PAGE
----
But the number 12 holds an important meaning as well, and held an important meaning to Grandpa. Eight Grandchildren and Four great-grandchildren – those gems were also twelve gems that illuminated the Hoshen of our Kohen Gadol.  Jen and David, Eric and Seth, Julie and Adam, Marissa and Michael, Matthew, Morgan, Danielle and Jordan. They were more than names to Grandpa Bill, they were the gems that he kept, along with Grandma Fran, closes to his heart.  Twelve gems on a breastplate of honor.

And how he kept them close.  Until our grandparents moved to Florida fulltime, there was the twice a year “trek of the Cohens”  –  a journey from North to South, visiting each of the children and grandchildren along the way.  The trip from Willsboro to Florida was more than just a trip, if was a journey of family, stopping to talk, to share, and to watch some CNN.  But even in remembering those trips, there was much more than just dinners and cable news. In fact there was always a different kind of CNN – the Cohen News Network, that stopped in each of our homes, reminding us of our links to one another, the stories of our families, and the events in the lives of those we loved. When our grandparents came on those trips they brought more than pies south and oranges north, they brought their love and their lessons. While they may have been passing through on their travels, in the travel of Grandpa’s life, his children and grandchildren weren’t drive-bys, they were permanent points of pride.

We can all remember so many memories, up at camp, on the boat, at the Point, in town, in Florida, in our homes and in our lives. We can remember countless stories of the penny arcades, of the northern New York towns, the Village Bazaar and the bizarreness of south Florida. And even if we can’t remember all the names of our second and third cousins, we remember the names of the people who made an impact on his life, Mr. Paine, the neighbors at the camp, the friends in Florida, so many names.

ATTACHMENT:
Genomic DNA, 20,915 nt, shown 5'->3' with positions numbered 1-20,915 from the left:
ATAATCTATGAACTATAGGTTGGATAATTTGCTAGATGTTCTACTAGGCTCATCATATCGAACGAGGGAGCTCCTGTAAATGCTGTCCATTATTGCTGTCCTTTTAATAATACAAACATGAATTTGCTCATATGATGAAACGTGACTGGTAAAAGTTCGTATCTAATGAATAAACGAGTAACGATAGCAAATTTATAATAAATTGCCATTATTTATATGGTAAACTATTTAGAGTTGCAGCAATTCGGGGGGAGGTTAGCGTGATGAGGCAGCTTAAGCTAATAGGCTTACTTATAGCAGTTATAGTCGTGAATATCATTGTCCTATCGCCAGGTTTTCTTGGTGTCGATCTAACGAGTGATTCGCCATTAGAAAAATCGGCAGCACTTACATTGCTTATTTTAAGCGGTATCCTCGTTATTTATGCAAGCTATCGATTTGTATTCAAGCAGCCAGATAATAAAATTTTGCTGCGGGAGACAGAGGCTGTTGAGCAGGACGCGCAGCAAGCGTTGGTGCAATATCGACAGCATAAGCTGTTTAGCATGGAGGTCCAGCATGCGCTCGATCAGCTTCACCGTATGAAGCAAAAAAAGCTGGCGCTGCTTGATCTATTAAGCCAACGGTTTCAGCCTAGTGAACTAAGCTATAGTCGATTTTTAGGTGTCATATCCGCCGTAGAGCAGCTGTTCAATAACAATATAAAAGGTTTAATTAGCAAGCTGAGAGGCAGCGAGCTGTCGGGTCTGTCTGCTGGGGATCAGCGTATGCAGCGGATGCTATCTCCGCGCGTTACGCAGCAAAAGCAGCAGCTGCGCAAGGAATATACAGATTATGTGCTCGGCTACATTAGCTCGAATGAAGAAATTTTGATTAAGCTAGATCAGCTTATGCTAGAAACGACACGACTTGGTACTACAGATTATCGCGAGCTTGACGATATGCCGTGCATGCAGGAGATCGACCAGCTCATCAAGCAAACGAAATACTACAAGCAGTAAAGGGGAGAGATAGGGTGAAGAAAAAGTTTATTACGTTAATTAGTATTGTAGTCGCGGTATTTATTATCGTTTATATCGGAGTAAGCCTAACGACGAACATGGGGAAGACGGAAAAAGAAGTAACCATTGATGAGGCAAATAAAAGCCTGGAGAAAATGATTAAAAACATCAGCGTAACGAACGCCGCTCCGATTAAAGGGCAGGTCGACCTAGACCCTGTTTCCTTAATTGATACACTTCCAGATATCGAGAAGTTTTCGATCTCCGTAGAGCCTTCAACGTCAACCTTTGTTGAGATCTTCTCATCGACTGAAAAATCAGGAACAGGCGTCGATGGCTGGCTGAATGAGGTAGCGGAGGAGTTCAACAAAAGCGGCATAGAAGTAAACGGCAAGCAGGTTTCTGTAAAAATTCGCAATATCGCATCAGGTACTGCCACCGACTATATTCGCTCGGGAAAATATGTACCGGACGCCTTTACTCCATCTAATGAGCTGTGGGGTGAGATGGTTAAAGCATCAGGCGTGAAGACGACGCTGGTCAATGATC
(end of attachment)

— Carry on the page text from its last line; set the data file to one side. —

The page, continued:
We remember what he told us. How he told us he was proud, proud of us, proud of one another.  He set an example to us the way he loved Grandma, they way he felt concern for his children, the way he was respected in the communities that he lived in, the way he respected those communities by always giving back and being for them a leader.

My brother Eric, rightly, describes him as a noble man, a caring man, a community man and a family man. But even more than that, to us he was all of that and then some. He was a true Cohen Gadol.

One final story, perhaps not familiar to many of us.   It happened on Wednesday, May 5, 1954.  At the time The Village Bazaar was not even a thought – our grandfather was the manager of Pearl’s in Keeseville. It was the last night of John Prescott’s term as president of the Keeseville Chamber of Commerce, and new elections were to be held. But it was not the most simple of elections as John Prescott, the outgoing President, was discouraged by the attendance and the overall state of affairs of the Chamber. There was some debate whether an election of the officers was even appropriate.  However, after discussion, the consensus was that those who were interested in the matters of the Chamber had been present or otherwise accounted for, and therefore the election was appropriate.  Bill Cohen was elected without a dissenting vote and he was empowered to appoint his own secretary.

So here we are today, and rather than warmth of that spring day, we feel the chill of the onset of winter. We are gathered not to elect, but to remember the president of our special chamber, our Cohen Gadol.  His optimism was correct and foretelling.  In his discretion, he has appointed each of us his secretary, to be a scribe of the memories of his life, of the stories of our days with him, of the hopes he had for all of us.  Like every man, he is laid to rest in his most simple of attire, however, we should not forget the way he wore the brilliant Hashon, with its four rows of gems, and its twelve gems of life, representing his love for all of us.

May his memory be a blessing…. a blessing that is gadol, not katan.